Primer Charge when Hunting

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Do you worry about the orientation of the priming charge in the pan while hunting? The reason for the question is that when one is out in the woods the gun gets carried or moved in many different directions. This causes the priming charge to move all around or "slosh" in the pan. It might be banked against the vent - or over on the other side of the pan. Is it a good idea to gently shake the gun to level out the prime before a shot or just go with it?
I know when I'm plinking or shooting targets this isn't an issue, so I'm mainly concerned with this during hunting situations. If one is in a blind or a tree stand it isn't an issue either. I just haven't had a flintlock long enough to know (or find out) the answer to this question. My lock is a Chambers round faced lock so there is a good bit of room in the pan for the priming charge to move around.
 

hanshi

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Unlike the way I prime at the range, in the bush I just put in prime and never worry about it or smack the rifle. A good rifle will do what you want 98% of the time. If smacking the breech, carrying it in a certain aspect or going to extremes is required for the gun to be reliable, then the gun is not trustworthy.
 
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Unlike the way I prime at the range, in the bush I just put in prime and never worry about it or smack the rifle. A good rifle will do what you want 98% of the time. If smacking the breech, carrying it in a certain aspect or going to extremes is required for the gun to be reliable, then the gun is not trustworthy.
Thanks. I was thinking this the most likely answer. Then again there is always discussion about banking powder toward or away from the flash hole and that got me thinking - or overthinking as the case may be.
 

deermanok

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I haven't hunted with my flintlock yet.
I always walk in before shooting light anyway. I figured to prime my pan once I got to my spot and settled in.
 

Bushfire

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I just check it every now and then for moisture and if it's bunched up against the flash hole I'll tap it across but as you say walking through the bush lifting, dodging and what not it going to move around. Hanshi hit the nail on the head if it can't handle that it's not that reliable a shooter anyhow.

If you prick the touch hole at the start of the hunt I find that helps too.
 

Tom A Hawk

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Unlike the way I prime at the range, in the bush I just put in prime and never worry about it or smack the rifle. A good rifle will do what you want 98% of the time. If smacking the breech, carrying it in a certain aspect or going to extremes is required for the gun to be reliable, then the gun is not trustworthy.
Just like Hanshi said. "Old guys know stuff"...
 

Banjoman

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I just prime it the way that I know it will fire and leave it alone. When small game hunting, I’m not running or jumping or doing gymnastics through the woods. I just ease along very slowly looking for the critters before they see me.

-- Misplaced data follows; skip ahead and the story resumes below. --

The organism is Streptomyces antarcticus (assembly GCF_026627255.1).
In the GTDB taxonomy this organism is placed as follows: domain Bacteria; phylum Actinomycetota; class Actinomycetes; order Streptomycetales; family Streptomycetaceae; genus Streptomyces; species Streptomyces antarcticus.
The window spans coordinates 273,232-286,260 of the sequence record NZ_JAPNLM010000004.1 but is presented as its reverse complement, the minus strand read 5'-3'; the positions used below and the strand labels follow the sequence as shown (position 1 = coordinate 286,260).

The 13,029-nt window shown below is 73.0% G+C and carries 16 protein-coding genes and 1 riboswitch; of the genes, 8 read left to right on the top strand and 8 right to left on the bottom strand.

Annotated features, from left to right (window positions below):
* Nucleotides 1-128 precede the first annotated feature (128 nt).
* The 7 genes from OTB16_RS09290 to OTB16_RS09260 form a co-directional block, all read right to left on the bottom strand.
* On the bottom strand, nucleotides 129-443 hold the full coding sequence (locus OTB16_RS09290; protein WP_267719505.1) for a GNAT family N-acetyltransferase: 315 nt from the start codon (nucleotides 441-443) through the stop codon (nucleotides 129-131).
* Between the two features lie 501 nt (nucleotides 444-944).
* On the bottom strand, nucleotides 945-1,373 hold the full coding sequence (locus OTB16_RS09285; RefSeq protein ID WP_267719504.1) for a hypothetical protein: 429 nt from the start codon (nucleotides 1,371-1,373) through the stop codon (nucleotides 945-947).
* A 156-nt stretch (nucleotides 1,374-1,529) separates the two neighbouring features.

”White man walks much, sees little. Indian walks little, sees much.”
 
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No, I don't have to because my touch holes are in the right position, as long as they are high over the pan then they are covered by the heel of the frizzen when closed and can't get plugged with priming powder...

This is the correct answer right here.

As a rule I try to roll the gun slightly to the right before shooting just as a precaution, but the frizzen should cover the touchhole to keep it open so it can “see” the pan charge ignite.
 

freedom475

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Fill your pan full of powder as intended, then there will be no movement of prime.
With a Pedersoli you may have to fill the pan twice, because the patent breach will swallow the first pan as you move through the woods.

All flintlock ignition time trials have show that fastest lock times are achieved when the powder is banked towards the vent hole.
The "flash" theory has been proven false many times! But the Internet won't let it pass into lore.
 
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Fill your pan full of powder as intended, then there will be no movement of prime.
With a Pedersoli you may have to fill the pan twice, because the patent breach will swallow the first pan as you move through the woods.

All flintlock ignition time trials have show that fastest lock times are achieved when the powder is banked towards the vent hole.
The "flash" theory has been proven false many times! But the Internet won't let it pass into lore.

Links to these trials and proofs please.
 

Pukka Bundook

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I believe when Larry Pletcher was timing locks, he found that powder over the touchhole was just as fast as banked away from the touchhole, maybe faster. so don't worry about it, and the Chambers round faced is one of the best and fastest locks available!!
its the one I used all the time.
 
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Well…sort of. Five tests is not what true science is about. Overall I agree with their conclusions at the end on general lock time issues.

But, there is no argument that heat wave propagation travels faster than a burning fuse of powder (or flying sparks). Their own experiment shows that. Is it fast enough for most to be able to discern? That’s another issue.

I read some of their other articles and find some of their conclusions and assumptions questionable. Interesting experiments though, thanks for posting that link.
 
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